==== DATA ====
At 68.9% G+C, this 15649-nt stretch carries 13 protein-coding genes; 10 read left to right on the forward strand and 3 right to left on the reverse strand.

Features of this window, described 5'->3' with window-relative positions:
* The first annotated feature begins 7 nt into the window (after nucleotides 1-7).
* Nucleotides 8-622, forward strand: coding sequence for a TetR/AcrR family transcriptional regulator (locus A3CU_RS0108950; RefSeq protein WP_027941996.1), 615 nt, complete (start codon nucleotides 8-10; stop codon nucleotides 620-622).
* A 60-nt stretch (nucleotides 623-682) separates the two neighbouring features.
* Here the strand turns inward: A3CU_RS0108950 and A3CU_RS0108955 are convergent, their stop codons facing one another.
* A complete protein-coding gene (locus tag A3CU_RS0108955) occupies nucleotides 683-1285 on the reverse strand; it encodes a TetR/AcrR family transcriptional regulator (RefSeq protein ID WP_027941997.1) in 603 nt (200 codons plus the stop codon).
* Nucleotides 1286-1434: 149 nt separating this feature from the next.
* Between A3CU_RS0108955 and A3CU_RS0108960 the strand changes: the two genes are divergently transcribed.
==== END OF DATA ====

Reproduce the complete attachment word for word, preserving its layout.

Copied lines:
At 68.9% G+C, this 15649-nt stretch carries 13 protein-coding genes; 10 read left to right on the forward strand and 3 right to left on the reverse strand.

Features of this window, described 5'->3' with window-relative positions:
* The first annotated feature begins 7 nt into the window (after nucleotides 1-7).
* Nucleotides 8-622, forward strand: coding sequence for a TetR/AcrR family transcriptional regulator (locus A3CU_RS0108950; RefSeq protein WP_027941996.1), 615 nt, complete (start codon nucleotides 8-10; stop codon nucleotides 620-622).
* A 60-nt stretch (nucleotides 623-682) separates the two neighbouring features.
* Here the strand turns inward: A3CU_RS0108950 and A3CU_RS0108955 are convergent, their stop codons facing one another.
* A complete protein-coding gene (locus tag A3CU_RS0108955) occupies nucleotides 683-1285 on the reverse strand; it encodes a TetR/AcrR family transcriptional regulator (RefSeq protein ID WP_027941997.1) in 603 nt (200 codons plus the stop codon).
* Nucleotides 1286-1434: 149 nt separating this feature from the next.
* Between A3CU_RS0108955 and A3CU_RS0108960 the strand changes: the two genes are divergently transcribed.